One word: claustrophobic. This is very fitting given the symbolism of the title; enclosed, trapped, restricted, restrained, confined, repressed, oppressed. Reading The Bell Jar, for me, became an exercise of will, and like Esther constrained in her airtight bell jar, I found it a little hard to breathe while being immersed in her stifling world. It's an overwhelming novel, and I admit that reading it for long bouts became nearly impossible. I can usually whiz through a chunky book in an evening or two, but The Bell Jar seemed to stretch on and on and on. This is both criticism and praise.
|Courtesy of Karen D. Tregaskin|
|Sylvia Plath, 1957|
|Courtesy of Dave Quiggle|
Honestly, the truth of it all: this book made me uncomfortable in the worst sort of way. It hit too close to home; I felt no ease while reading it. Rather, I read paragraph after paragraph on edge, anxiously awaiting the boom, the subtle likenesses to myself that made me close the book and seek solace in something numbing. Turn on the Nicki Minaj. Make a coffee. Boot up Civ V. And forget the churning in my stomach, the nausea caused by Sylvia Plath's swirling universe. This is an affecting novel. Reader beware.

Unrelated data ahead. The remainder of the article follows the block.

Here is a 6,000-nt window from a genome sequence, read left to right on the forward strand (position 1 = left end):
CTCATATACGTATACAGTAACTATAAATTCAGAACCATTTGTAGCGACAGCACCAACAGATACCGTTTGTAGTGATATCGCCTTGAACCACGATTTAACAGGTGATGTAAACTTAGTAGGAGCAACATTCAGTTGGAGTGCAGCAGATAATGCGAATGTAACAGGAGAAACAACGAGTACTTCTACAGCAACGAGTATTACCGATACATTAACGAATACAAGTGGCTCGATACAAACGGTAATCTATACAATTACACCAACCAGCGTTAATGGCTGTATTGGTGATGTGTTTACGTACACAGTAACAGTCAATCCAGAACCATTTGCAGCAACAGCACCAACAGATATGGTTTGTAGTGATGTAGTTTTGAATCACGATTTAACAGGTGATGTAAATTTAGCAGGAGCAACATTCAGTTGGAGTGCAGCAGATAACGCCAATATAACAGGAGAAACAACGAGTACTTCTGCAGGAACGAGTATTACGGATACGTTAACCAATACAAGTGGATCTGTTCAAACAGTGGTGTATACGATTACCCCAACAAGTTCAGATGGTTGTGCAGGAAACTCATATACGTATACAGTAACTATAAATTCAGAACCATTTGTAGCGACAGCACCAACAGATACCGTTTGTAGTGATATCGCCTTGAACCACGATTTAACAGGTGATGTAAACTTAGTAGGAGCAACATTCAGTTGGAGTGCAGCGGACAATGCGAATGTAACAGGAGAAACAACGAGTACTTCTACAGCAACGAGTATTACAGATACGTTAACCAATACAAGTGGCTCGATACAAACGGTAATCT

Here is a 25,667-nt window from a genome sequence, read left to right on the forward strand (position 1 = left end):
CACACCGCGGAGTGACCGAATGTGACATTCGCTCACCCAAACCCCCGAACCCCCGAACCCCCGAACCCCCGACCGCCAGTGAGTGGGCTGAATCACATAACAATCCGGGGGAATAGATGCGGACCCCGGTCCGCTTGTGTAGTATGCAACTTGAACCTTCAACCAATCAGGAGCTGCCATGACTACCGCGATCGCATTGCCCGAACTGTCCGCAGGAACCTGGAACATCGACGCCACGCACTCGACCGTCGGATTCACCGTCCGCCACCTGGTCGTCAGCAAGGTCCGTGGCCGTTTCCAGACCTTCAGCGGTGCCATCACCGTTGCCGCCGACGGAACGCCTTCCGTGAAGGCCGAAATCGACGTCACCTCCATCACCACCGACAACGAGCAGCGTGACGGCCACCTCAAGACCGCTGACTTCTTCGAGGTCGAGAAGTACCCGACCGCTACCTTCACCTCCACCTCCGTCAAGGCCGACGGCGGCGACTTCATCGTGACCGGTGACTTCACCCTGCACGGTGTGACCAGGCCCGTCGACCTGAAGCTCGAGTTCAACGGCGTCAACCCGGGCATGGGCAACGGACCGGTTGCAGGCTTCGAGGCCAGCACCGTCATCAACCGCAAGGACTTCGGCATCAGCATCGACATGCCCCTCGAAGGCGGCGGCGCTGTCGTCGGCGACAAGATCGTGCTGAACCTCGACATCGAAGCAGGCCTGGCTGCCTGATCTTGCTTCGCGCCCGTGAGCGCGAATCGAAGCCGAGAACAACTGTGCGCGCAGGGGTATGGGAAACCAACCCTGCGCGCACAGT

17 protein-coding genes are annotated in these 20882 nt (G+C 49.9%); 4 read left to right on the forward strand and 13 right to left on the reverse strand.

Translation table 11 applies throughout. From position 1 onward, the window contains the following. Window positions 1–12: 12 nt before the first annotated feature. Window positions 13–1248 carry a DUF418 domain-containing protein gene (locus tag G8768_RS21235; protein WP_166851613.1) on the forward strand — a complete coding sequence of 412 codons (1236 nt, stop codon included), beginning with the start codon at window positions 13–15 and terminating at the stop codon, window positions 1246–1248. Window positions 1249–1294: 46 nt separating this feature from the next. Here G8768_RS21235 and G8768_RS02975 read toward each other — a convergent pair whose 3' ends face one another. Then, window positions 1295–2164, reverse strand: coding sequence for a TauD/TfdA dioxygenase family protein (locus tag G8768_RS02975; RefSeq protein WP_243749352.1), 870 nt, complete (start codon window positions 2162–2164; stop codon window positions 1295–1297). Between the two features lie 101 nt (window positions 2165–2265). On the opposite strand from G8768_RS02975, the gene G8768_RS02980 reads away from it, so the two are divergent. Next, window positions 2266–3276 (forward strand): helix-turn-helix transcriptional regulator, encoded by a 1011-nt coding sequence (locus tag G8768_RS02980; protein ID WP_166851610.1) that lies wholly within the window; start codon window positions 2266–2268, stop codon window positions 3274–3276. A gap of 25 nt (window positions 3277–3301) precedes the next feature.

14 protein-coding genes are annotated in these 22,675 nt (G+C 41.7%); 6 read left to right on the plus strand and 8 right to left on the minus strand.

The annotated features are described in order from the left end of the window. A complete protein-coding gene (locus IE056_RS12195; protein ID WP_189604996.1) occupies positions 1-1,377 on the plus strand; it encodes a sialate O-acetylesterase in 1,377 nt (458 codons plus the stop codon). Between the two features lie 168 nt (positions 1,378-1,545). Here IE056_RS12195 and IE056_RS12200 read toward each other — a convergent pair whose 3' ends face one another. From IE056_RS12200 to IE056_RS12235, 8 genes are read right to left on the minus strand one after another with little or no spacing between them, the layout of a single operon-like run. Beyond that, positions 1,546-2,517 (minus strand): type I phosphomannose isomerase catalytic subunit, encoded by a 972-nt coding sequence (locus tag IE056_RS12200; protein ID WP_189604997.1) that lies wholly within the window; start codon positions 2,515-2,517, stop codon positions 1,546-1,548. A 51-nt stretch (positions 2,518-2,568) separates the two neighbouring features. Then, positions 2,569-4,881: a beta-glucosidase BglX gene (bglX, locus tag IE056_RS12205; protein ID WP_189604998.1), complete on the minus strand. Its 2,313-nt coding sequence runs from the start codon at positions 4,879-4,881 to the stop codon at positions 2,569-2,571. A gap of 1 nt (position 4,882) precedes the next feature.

I told him I believed in hell, and that certain people, like me, had to live in hell before they died, to make up for missing out on it after death, since they didn't believe in life after death, and what each person believed happened to him when he died.
Sylvia Plath - excellent information on her poetry and prose
The Bell Jar - upcoming movie adaptation
The Bell Jar Tumblr - lots of "I am. I am. I am."